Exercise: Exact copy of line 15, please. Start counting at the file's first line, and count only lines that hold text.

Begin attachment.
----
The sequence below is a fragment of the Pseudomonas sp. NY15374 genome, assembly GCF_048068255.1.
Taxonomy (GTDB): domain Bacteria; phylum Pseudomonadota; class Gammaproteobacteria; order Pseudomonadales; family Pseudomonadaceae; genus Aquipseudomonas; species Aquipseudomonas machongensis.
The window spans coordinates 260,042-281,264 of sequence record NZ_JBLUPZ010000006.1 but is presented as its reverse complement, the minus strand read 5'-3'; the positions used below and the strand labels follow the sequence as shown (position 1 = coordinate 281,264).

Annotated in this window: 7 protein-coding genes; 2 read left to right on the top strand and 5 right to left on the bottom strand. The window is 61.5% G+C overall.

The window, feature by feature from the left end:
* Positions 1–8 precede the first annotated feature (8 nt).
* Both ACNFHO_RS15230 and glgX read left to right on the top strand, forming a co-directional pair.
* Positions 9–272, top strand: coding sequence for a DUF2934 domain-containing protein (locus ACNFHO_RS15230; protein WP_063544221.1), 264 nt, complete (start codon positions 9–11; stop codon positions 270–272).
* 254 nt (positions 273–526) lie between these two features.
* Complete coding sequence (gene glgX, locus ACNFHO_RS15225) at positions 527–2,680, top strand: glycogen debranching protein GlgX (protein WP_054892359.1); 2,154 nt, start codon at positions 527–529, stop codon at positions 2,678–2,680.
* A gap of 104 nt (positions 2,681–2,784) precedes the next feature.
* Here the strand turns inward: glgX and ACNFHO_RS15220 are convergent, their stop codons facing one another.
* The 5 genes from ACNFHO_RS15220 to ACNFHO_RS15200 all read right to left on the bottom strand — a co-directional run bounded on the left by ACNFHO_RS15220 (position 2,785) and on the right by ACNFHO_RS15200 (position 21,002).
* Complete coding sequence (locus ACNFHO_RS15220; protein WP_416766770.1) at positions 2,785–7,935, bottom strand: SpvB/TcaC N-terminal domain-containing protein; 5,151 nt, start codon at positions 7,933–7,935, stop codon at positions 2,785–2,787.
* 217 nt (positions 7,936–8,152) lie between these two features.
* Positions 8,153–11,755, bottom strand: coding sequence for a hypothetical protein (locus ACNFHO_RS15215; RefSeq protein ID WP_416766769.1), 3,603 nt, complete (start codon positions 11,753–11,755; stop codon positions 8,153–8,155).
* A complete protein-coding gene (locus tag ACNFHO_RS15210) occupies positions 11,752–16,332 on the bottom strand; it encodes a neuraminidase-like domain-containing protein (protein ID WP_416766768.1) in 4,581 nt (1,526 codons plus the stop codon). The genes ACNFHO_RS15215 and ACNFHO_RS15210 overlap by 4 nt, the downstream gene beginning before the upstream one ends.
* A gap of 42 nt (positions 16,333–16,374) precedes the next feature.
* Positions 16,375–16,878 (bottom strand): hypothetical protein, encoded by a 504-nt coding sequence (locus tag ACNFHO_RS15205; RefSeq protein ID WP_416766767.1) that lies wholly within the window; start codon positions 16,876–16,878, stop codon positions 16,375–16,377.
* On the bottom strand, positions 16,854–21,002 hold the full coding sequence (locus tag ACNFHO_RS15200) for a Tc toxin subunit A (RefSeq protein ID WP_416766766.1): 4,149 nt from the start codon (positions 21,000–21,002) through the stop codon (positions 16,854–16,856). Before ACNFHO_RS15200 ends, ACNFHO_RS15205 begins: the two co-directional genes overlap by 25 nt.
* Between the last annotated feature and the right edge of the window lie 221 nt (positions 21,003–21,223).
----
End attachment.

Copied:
* 217 nt (positions 7,936–8,152) lie between these two features.